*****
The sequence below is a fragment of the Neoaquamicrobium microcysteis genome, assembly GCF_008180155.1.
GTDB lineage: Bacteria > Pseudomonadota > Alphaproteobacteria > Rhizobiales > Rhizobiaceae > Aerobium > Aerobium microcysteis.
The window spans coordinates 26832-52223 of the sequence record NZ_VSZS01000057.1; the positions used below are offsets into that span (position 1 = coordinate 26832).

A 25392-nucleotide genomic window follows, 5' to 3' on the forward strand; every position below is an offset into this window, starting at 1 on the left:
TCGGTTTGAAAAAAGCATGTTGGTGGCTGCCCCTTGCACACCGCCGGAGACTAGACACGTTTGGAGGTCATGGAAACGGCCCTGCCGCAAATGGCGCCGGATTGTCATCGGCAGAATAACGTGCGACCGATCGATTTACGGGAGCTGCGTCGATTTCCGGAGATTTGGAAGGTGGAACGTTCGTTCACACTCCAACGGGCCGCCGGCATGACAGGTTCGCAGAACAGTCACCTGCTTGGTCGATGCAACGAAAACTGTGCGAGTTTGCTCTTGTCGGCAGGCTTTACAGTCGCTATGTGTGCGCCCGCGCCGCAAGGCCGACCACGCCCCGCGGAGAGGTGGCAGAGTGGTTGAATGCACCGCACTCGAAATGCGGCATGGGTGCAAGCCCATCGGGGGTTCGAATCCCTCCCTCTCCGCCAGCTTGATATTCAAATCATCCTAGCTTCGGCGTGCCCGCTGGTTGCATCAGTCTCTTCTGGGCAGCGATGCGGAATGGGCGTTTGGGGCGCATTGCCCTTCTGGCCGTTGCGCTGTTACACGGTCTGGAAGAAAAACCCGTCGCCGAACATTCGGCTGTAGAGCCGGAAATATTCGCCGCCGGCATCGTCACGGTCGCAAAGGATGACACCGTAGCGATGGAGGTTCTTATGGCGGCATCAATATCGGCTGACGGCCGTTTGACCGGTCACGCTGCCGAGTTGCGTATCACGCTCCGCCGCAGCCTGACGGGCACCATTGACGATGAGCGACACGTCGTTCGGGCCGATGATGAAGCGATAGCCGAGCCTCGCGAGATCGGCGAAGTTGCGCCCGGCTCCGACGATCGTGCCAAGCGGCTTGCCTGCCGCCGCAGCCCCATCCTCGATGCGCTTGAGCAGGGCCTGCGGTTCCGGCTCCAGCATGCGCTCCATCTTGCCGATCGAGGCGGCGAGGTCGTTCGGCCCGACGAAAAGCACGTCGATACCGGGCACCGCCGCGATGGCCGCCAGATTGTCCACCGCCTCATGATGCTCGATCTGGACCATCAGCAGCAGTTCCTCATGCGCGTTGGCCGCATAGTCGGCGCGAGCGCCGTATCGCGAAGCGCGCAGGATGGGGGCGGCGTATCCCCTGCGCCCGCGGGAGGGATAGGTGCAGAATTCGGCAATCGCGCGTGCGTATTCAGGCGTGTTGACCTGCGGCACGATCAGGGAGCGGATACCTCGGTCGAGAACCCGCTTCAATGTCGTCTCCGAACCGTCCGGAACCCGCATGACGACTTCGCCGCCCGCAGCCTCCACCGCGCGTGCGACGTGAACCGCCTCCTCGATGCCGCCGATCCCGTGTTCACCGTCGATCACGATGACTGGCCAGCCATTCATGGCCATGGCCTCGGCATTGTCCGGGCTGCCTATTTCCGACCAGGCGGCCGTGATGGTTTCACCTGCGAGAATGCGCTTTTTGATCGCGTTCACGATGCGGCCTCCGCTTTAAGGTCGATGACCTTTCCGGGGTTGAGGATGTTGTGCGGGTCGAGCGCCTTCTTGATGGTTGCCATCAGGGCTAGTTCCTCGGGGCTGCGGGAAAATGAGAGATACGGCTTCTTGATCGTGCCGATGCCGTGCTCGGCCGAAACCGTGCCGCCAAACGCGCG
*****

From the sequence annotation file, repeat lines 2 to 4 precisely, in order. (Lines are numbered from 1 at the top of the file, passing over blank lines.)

GTDB lineage: Bacteria > Pseudomonadota > Alphaproteobacteria > Rhizobiales > Rhizobiaceae > Aerobium > Aerobium microcysteis.
The window spans coordinates 26832-52223 of the sequence record NZ_VSZS01000057.1; the positions used below are offsets into that span (position 1 = coordinate 26832).

A 25392-nucleotide genomic window follows, 5' to 3' on the forward strand; every position below is an offset into this window, starting at 1 on the left: